Metal masters: shine & patina

Setdart will be auctioning an interesting set of 19th and 20th century French and Belgian bronzes, an excellent opportunity to include some of the masters of this alloy in our collections.

A debtor of monumental sculpture, bronze has enjoyed the attention of the great European courts since the 16th century, making a place for itself in the most important collections of the old continent. It has played a key role in diplomatic relations between the different monarchies, being suitable as gifts, for example, in gratitude for favours or, on the contrary, in order to obtain them. Their small size has been an advantage for artists and collectors, as they require less metal and their lightness makes them easier to transport, characteristics which have encouraged their diffusion.

From the outset, small-sized bronzes were conceived as collector’s items, destined to adorn the wunderkammer or chambers of wonders of the high nobility, as they reproduced the classical statuary recently discovered in Quattrocento Italy. Such was its success that the bronze makers had to manage to preserve the original model and cast more than one copy.

However, the transformation of the bronze industry would come in the first third of the 19th century in France, with Achille Collas, who patented a machine capable of reproducing sculptures on a smaller scale, the réduction méchanique, and the foundry houses themselves, which allowed artists to mass-produce their pieces. Examples of this are to be found in the pieces by the Belgians Léandre Grandmoulin and Albert Hambresin, whose signatures are accompanied by the signatures of the Fonderie Nationale Des Bronzes and the Compagnie des Bronzes de Bruxelles respectively.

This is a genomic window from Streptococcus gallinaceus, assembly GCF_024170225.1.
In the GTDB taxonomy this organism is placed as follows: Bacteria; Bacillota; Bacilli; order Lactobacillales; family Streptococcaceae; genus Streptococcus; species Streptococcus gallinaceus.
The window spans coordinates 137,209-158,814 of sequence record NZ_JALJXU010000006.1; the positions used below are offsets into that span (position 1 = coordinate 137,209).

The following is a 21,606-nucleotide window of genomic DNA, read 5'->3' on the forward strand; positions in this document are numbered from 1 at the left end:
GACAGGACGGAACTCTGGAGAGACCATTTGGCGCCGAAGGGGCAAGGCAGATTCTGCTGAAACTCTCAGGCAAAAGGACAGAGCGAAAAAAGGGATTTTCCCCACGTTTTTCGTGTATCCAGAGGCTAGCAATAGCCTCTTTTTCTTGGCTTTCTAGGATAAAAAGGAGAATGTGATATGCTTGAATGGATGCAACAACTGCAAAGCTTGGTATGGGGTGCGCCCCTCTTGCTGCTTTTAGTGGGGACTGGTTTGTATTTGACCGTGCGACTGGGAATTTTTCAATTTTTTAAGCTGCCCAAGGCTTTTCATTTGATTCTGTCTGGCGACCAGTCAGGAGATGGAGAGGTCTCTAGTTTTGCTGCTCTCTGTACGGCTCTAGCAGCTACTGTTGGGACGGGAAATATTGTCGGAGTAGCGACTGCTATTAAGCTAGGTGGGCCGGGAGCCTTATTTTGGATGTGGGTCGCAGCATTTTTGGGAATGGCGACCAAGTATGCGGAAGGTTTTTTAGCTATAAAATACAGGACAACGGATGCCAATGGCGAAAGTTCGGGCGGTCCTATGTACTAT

Of all the artists who began to work in bronze in nineteenth-century France, thanks to the possibilities it offered, Auguste Rodin, who made this shiny metal his hallmark, was the protagonist. The pieces by the Parisian, when they are in large format, can fetch millions at auction, which speaks of the high esteem in which the market holds the sculptor, while the figures for his small-format pieces are more modest, though by no means negligible. To give an example, the same piece we can see in Setdart, the bust of Suzon, with the same casting marks, was auctioned at Christie’s Paris, with an identical estimate, and ended up fetching 30,000 euros. It can also be found in various museums, such as the Musée Rodin and the Brooklyn Museum.

Small-format bronze has been and continues to be a safe bet for collectors, being pieces born for art lovers, combining the expressiveness of sculpture and the virtuosity of the miniature.

External references to Roman urns

Prado Museum